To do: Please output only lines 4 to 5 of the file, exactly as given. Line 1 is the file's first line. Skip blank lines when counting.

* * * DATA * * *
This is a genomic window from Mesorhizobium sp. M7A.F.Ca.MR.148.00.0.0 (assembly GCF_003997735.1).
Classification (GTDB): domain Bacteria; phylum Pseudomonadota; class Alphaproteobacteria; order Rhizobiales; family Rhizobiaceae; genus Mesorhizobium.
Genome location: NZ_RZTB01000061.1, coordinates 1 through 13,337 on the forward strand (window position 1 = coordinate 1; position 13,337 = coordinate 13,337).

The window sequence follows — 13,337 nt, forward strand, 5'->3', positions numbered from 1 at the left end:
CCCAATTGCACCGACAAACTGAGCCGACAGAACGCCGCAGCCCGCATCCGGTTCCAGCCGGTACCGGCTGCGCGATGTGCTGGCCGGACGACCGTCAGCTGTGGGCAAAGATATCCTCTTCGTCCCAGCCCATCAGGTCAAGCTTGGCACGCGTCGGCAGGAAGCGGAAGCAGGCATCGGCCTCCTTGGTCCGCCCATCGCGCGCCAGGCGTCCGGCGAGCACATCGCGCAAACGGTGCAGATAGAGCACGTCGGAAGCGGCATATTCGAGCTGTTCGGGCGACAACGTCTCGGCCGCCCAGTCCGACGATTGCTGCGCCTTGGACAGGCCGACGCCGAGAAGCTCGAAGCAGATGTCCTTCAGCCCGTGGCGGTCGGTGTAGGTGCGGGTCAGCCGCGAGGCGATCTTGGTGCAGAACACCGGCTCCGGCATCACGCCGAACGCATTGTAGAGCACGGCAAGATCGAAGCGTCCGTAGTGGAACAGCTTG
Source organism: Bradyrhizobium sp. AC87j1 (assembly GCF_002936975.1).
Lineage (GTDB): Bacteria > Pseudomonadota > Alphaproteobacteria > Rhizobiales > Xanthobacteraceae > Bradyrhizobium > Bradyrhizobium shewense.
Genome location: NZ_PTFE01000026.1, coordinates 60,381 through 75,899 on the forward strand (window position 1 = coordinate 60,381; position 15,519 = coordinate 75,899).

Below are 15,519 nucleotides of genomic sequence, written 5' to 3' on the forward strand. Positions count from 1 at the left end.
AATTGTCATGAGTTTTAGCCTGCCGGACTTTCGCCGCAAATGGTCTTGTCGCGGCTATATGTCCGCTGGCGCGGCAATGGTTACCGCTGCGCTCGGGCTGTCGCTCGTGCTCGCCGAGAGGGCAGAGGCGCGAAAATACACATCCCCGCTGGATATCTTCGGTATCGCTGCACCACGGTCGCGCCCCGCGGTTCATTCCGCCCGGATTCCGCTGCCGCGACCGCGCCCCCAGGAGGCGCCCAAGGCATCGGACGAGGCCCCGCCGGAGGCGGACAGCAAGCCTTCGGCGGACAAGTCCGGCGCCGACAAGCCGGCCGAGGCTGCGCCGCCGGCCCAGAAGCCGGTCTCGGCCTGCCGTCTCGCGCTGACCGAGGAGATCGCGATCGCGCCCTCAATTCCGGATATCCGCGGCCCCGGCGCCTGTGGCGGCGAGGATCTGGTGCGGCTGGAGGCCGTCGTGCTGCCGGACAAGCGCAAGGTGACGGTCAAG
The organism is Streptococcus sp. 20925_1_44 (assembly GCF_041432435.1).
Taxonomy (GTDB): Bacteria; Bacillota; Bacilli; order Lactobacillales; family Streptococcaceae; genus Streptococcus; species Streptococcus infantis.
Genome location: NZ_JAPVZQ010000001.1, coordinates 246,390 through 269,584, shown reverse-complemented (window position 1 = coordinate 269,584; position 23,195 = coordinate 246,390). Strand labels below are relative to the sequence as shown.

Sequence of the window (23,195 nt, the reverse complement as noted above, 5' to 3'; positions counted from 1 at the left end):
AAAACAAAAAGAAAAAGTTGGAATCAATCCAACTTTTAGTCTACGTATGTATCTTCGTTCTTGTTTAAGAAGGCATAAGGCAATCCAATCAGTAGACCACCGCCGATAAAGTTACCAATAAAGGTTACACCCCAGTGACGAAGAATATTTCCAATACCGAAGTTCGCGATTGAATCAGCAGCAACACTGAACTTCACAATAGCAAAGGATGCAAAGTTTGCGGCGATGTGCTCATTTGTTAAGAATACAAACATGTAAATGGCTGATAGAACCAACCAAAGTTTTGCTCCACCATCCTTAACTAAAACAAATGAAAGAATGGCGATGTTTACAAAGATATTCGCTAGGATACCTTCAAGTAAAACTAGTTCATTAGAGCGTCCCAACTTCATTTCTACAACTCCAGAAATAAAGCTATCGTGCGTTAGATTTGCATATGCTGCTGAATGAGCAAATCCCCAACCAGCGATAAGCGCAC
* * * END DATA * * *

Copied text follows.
The window sequence follows — 13,337 nt, forward strand, 5'->3', positions numbered from 1 at the left end:
CCCAATTGCACCGACAAACTGAGCCGACAGAACGCCGCAGCCCGCATCCGGTTCCAGCCGGTACCGGCTGCGCGATGTGCTGGCCGGACGACCGTCAGCTGTGGGCAAAGATATCCTCTTCGTCCCAGCCCATCAGGTCAAGCTTGGCACGCGTCGGCAGGAAGCGGAAGCAGGCATCGGCCTCCTTGGTCCGCCCATCGCGCGCCAGGCGTCCGGCGAGCACATCGCGCAAACGGTGCAGATAGAGCACGTCGGAAGCGGCATATTCGAGCTGTTCGGGCGACAACGTCTCGGCCGCCCAGTCCGACGATTGCTGCGCCTTGGACAGGCCGACGCCGAGAAGCTCGAAGCAGATGTCCTTCAGCCCGTGGCGGTCGGTGTAGGTGCGGGTCAGCCGCGAGGCGATCTTGGTGCAGAACACCGGCTCCGGCATCACGCCGAACGCATTGTAGAGCACGGCAAGATCGAAGCGTCCGTAGTGGAACAGCTTG